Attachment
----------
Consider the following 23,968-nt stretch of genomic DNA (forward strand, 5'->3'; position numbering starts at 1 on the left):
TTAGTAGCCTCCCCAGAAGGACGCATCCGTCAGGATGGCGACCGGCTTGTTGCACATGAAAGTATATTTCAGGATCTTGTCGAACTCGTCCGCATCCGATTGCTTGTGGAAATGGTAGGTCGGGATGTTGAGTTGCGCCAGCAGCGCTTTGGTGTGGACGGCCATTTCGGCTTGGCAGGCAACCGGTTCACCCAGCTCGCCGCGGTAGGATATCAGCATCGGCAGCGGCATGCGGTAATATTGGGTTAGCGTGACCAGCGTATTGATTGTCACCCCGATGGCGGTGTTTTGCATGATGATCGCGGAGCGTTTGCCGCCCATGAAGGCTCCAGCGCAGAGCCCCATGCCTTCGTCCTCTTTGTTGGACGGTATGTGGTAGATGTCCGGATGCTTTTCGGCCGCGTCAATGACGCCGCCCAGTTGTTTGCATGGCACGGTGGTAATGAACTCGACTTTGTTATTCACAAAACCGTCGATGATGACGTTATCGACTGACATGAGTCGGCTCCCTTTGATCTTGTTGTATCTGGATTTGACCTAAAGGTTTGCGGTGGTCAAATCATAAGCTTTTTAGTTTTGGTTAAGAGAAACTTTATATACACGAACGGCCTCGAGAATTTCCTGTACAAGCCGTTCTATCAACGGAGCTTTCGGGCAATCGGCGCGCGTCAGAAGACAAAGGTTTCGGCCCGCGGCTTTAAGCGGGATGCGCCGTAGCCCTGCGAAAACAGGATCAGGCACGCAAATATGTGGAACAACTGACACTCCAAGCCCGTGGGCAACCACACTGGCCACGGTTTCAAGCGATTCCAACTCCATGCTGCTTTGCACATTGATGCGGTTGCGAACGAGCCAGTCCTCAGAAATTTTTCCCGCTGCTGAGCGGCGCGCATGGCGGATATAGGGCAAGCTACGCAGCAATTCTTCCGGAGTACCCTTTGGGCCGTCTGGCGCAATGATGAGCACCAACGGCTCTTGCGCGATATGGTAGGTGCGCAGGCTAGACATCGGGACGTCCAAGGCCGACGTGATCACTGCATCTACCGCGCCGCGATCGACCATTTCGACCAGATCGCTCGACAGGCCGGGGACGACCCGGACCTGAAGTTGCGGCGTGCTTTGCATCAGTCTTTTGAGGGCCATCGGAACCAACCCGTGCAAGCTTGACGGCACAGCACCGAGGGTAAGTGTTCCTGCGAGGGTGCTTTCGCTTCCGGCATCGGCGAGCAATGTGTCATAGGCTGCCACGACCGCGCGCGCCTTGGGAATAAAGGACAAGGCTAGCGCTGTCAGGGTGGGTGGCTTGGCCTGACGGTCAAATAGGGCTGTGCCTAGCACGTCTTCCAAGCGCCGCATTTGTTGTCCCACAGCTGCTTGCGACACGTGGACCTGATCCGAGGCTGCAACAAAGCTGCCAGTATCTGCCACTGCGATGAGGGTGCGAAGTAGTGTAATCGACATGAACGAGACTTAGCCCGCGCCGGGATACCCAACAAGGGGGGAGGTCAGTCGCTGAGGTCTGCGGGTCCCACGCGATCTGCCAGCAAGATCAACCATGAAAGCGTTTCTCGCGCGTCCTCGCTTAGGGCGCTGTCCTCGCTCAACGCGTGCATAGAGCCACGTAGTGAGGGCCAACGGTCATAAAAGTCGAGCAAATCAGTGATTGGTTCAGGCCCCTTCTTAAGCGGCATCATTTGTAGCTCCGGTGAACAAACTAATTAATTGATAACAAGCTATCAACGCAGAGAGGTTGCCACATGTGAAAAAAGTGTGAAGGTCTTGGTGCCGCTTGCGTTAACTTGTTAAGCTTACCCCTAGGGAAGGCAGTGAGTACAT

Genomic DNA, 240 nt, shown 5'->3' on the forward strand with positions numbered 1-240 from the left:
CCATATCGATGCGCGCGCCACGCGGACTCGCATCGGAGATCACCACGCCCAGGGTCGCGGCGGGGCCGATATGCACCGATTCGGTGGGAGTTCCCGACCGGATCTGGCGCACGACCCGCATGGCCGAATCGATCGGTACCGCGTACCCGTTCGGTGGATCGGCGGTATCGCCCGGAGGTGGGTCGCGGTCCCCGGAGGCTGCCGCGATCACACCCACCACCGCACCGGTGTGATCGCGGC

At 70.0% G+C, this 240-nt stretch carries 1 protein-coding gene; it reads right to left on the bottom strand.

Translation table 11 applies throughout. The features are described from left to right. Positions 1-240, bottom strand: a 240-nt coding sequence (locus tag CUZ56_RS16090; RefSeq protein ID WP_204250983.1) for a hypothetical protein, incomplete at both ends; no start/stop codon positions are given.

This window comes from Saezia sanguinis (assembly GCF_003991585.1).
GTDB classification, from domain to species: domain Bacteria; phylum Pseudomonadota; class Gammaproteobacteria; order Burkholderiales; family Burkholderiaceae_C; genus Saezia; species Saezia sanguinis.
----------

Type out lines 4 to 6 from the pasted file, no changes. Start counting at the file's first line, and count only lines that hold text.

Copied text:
CCATATCGATGCGCGCGCCACGCGGACTCGCATCGGAGATCACCACGCCCAGGGTCGCGGCGGGGCCGATATGCACCGATTCGGTGGGAGTTCCCGACCGGATCTGGCGCACGACCCGCATGGCCGAATCGATCGGTACCGCGTACCCGTTCGGTGGATCGGCGGTATCGCCCGGAGGTGGGTCGCGGTCCCCGGAGGCTGCCGCGATCACACCCACCACCGCACCGGTGTGATCGCGGC

At 70.0% G+C, this 240-nt stretch carries 1 protein-coding gene; it reads right to left on the bottom strand.

Translation table 11 applies throughout. The features are described from left to right. Positions 1-240, bottom strand: a 240-nt coding sequence (locus tag CUZ56_RS16090; RefSeq protein ID WP_204250983.1) for a hypothetical protein, incomplete at both ends; no start/stop codon positions are given.